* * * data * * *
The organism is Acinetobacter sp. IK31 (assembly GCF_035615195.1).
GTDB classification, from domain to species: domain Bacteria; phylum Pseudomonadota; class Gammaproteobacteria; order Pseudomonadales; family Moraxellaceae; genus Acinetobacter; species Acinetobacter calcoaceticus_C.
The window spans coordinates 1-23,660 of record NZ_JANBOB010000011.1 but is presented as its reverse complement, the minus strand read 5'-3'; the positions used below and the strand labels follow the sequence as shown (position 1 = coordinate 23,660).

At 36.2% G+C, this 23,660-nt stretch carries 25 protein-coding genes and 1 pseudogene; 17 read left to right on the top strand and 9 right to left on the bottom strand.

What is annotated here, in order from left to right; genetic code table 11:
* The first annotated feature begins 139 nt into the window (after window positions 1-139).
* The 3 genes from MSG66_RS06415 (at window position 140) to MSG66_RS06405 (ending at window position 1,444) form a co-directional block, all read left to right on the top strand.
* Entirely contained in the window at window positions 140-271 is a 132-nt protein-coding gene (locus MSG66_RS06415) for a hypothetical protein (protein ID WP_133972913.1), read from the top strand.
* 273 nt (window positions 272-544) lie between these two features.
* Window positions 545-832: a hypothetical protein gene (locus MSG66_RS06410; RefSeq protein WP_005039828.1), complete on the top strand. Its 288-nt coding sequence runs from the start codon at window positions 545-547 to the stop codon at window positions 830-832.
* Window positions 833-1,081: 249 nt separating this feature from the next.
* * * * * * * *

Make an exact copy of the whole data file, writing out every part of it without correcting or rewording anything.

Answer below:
The organism is Acinetobacter sp. IK31 (assembly GCF_035615195.1).
GTDB classification, from domain to species: domain Bacteria; phylum Pseudomonadota; class Gammaproteobacteria; order Pseudomonadales; family Moraxellaceae; genus Acinetobacter; species Acinetobacter calcoaceticus_C.
The window spans coordinates 1-23,660 of record NZ_JANBOB010000011.1 but is presented as its reverse complement, the minus strand read 5'-3'; the positions used below and the strand labels follow the sequence as shown (position 1 = coordinate 23,660).

At 36.2% G+C, this 23,660-nt stretch carries 25 protein-coding genes and 1 pseudogene; 17 read left to right on the top strand and 9 right to left on the bottom strand.

What is annotated here, in order from left to right; genetic code table 11:
* The first annotated feature begins 139 nt into the window (after window positions 1-139).
* The 3 genes from MSG66_RS06415 (at window position 140) to MSG66_RS06405 (ending at window position 1,444) form a co-directional block, all read left to right on the top strand.
* Entirely contained in the window at window positions 140-271 is a 132-nt protein-coding gene (locus MSG66_RS06415) for a hypothetical protein (protein ID WP_133972913.1), read from the top strand.
* 273 nt (window positions 272-544) lie between these two features.
* Window positions 545-832: a hypothetical protein gene (locus MSG66_RS06410; RefSeq protein WP_005039828.1), complete on the top strand. Its 288-nt coding sequence runs from the start codon at window positions 545-547 to the stop codon at window positions 830-832.
* Window positions 833-1,081: 249 nt separating this feature from the next.